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Monday, October 16, 2017 - 08:48

Below is a short but fascinating history of the whaling industry in South Africa. It was compiled by C De Jong and first published in the 1976 edition of Restorica, the journal of the Simon van der Stel Foundation (today the Heritage Association of South Africa). Thank you to the University of Pretoria (copyright holders) for giving us permission to publish.

Since times immemorial right whales visit the bays of the Cape Province during winter to give birth to their calves in shallow and safe water and to suckle them. They gave their name to Walvis Bay and after 1790 attracted whalers from many nations who anchored in the bays to provision and to hunt whales with their rowing boats. Leendert Jansen and Jan van Riebeeck proposed to the Dutch East Indian Company to kill not only seals but also whales off South Africa, but as whaling needed specialized personnel and equipment and many casks it was not practised before 1792. Between 1792 and 1850 several land stations on the Cape coast participated in the hunt until the whales became scarce and the stations had to close down. 

The foreign ships used the bays also as bases to pursue another kind of whale, the sperm whale in the open sea out of sight of the coast. For many decades after 1800 North Americans operated from Delagoa Bay and Madagascar to catch sperms. Those were the days of sailing ships, hand harpoons, open cooking pots on ship's decks and Moby Dick adventures. The Moby Dick of the wide whaling grounds off Southeast Africa was no legend ; he was called Madagascar Jack. 

The industrial revolution was introduced into the dying old whaling industry by the Norwegian skipper Svend Foyn. In 1864-70 he modernised it singlehanded. He created modern whaling with steam-propelled ships (whaleboats), armed with a swivel harpoongun, operating from land stations where a factory converted whales into oil, meat meal for fodder, bone meal for manure and steaks for food. After 1904 the floating factory was introduced, installed in a mother ship which serves as a base to a fleet of whaleboats.

From Norway modern whaling spread to all coasts overseas frequented by whales - also to Africa. Between 1900 and 1914 some 14 land stations were founded scattered along the coasts of Africa south of the Equator. The gunners, mates and factory managers were mostly Norwegians. In 1908 the first whaling station in South Africa was established by the Norwegian, Johan Bryde, and two immigrants from Norway in Durban, the merchant Jacob J Egeland (1864-1946) and the carpenter Abraham Larsen. After one year they separated from Bryde who continued whaling at Saldanha Bay; they called their company the Union Whaling Company because the Union of South Africa was drawing near. They invited members of the National Convention in Durban in 1908 to attend a hunting trip on a whaleboat before leaving. Among their guests were General De la Rey and Percy Fitzpatrick who described this new adventure.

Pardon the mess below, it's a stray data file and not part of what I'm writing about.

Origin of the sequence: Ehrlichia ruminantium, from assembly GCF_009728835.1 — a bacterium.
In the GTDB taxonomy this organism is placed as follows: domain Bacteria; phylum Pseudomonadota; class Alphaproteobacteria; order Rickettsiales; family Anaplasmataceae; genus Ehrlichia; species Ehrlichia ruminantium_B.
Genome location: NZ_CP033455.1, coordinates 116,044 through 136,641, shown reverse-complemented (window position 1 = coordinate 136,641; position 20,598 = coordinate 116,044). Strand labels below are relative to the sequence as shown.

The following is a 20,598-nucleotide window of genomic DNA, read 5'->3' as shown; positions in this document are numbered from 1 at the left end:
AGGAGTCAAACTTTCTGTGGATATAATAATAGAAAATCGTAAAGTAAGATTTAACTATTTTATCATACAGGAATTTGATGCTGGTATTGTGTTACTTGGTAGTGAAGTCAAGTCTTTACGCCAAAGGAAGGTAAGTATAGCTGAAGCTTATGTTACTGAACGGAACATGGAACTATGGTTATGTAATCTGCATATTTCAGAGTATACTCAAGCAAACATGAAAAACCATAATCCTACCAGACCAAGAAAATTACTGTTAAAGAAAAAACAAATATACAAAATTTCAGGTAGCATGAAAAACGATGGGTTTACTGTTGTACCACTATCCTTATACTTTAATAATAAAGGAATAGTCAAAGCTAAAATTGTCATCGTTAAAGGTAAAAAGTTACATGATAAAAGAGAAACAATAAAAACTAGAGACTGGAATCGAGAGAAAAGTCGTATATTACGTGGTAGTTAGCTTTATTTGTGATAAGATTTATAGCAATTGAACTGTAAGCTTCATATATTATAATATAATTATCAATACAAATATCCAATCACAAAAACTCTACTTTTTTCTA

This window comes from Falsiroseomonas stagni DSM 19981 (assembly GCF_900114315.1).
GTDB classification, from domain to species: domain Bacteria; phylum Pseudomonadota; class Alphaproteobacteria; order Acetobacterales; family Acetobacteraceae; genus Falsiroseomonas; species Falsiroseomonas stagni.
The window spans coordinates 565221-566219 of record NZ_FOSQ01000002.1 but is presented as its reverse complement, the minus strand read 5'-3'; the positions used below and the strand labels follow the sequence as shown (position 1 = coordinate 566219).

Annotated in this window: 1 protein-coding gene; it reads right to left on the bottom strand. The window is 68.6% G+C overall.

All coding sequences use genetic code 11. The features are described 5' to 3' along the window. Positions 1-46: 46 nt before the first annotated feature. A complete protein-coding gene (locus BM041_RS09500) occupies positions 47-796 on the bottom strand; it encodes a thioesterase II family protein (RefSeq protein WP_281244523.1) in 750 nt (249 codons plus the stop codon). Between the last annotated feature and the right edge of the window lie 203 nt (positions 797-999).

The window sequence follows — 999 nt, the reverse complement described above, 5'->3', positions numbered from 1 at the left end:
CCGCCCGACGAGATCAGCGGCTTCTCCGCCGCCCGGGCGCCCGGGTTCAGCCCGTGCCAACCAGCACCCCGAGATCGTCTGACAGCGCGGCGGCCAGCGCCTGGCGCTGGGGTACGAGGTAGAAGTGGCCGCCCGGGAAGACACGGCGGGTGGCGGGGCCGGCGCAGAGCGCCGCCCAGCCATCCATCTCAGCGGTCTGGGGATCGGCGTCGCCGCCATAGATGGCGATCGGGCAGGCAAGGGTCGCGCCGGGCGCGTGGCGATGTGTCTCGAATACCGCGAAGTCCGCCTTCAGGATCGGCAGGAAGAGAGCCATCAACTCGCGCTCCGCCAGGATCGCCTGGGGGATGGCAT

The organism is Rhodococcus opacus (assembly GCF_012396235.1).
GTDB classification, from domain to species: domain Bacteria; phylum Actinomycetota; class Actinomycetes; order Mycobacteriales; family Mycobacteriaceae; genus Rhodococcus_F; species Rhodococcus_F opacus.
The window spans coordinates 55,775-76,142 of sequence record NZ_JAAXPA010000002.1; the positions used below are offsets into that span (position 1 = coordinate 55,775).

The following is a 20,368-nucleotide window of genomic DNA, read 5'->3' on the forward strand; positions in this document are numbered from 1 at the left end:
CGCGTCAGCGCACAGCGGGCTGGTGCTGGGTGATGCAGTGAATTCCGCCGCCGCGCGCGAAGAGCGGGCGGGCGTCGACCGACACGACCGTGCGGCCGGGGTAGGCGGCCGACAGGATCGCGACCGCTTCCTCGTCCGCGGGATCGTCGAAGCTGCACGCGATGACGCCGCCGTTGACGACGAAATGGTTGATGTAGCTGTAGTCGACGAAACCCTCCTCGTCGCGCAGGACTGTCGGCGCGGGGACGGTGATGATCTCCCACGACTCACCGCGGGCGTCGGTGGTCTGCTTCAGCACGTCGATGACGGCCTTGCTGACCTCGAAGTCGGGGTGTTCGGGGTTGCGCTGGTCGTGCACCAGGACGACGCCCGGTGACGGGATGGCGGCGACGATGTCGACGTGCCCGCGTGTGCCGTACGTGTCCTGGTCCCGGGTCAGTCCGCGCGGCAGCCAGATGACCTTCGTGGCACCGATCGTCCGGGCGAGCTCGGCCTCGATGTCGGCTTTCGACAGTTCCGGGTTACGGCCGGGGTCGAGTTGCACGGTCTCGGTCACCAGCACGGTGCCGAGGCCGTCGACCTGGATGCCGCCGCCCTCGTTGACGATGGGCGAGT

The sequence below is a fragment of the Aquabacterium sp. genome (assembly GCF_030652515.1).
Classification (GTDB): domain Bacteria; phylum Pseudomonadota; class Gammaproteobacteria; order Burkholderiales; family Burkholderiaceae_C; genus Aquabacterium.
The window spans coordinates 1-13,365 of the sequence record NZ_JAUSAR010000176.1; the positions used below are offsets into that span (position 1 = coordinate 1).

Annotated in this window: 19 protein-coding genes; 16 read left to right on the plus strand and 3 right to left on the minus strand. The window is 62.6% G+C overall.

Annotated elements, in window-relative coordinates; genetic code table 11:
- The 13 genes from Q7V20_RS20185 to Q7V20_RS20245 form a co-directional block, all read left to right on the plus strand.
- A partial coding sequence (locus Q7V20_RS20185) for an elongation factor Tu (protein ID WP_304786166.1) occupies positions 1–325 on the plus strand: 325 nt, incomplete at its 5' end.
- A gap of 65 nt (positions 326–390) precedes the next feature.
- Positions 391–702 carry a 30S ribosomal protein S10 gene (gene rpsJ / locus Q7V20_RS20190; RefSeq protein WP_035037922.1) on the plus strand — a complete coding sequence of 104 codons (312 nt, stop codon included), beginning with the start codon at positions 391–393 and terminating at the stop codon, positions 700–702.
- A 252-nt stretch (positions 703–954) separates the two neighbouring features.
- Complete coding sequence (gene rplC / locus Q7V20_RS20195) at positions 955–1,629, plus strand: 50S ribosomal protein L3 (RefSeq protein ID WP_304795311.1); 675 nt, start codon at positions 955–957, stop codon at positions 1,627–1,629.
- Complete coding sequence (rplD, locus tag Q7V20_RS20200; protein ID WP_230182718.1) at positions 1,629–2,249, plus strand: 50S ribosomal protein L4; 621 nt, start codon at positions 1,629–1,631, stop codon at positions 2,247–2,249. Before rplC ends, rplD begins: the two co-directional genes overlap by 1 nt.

Other land stations were founded in the Union and by 1912 six were in operation in Natal. During the First World War most of them closed down. Some resumed whaling after the war - "Union Whaling" in 1921 - but owing to the depression only this firm and the Premier Whaling Company, founded in 1920, remained active. They combined in 1932 when the Great Depression made it difficult to go it alone.  

The Union Whaling Company continued whaling year after year, both during the Second World War and after 1960 in the Antartic Sea with the decline of open sea whaling in the main field. The humpbacks and blue whales became scarce and were protected, but "Union Whaling" switched over to other baleen whales: fin, sei and minke, and when these too became rarer in the Antarctic Sea, sperm whales became the principal game. The big, toothed animals abound in the old vast field around Madagascar.

As the Durban company was alone in these grounds and the number of "sperms" to be killed was strictly limited by the government, the company could have continued the hunt for endless years and the international action to stop all whaling to save the baleen whales was inapplicable to "Union Whaling's" activities.

South Africa also sent three factory ships to the Antarctic Sea for a number of years, two of which Union Whaling equipped; they were "Uniwaleco" in the thirties and "Abraham Larsen ex-Empire Victory" after the Second World War. In the course of years, Union Whaling extended and modernised its land station continuously and became one of  the largest and most modern in the world with a good reputation among official whaling inspectors and biologists. But costs were high and rose fast and the catch always fluctuated owing to the variability of weather and whale feed. In 1968 the company had to restrict its activity and sold half of its 12 whaleboats. It recovered until fuel oil prices rose enormously; fuel oil is one of its highest cost items. After a fuel price hike in October 1975 and a bad season the directors decided to close the station. Whaling off South Africa has ended, probably for ever. For many years the quaint whaleboats with their high bridge, catwalk leading from the bridge to the platform upon the high stem and harpoon gun, were conspicuous entering the Durban Bay with whales in tow or moored in neat rows at Salisbury Island. They will no more be seen. 


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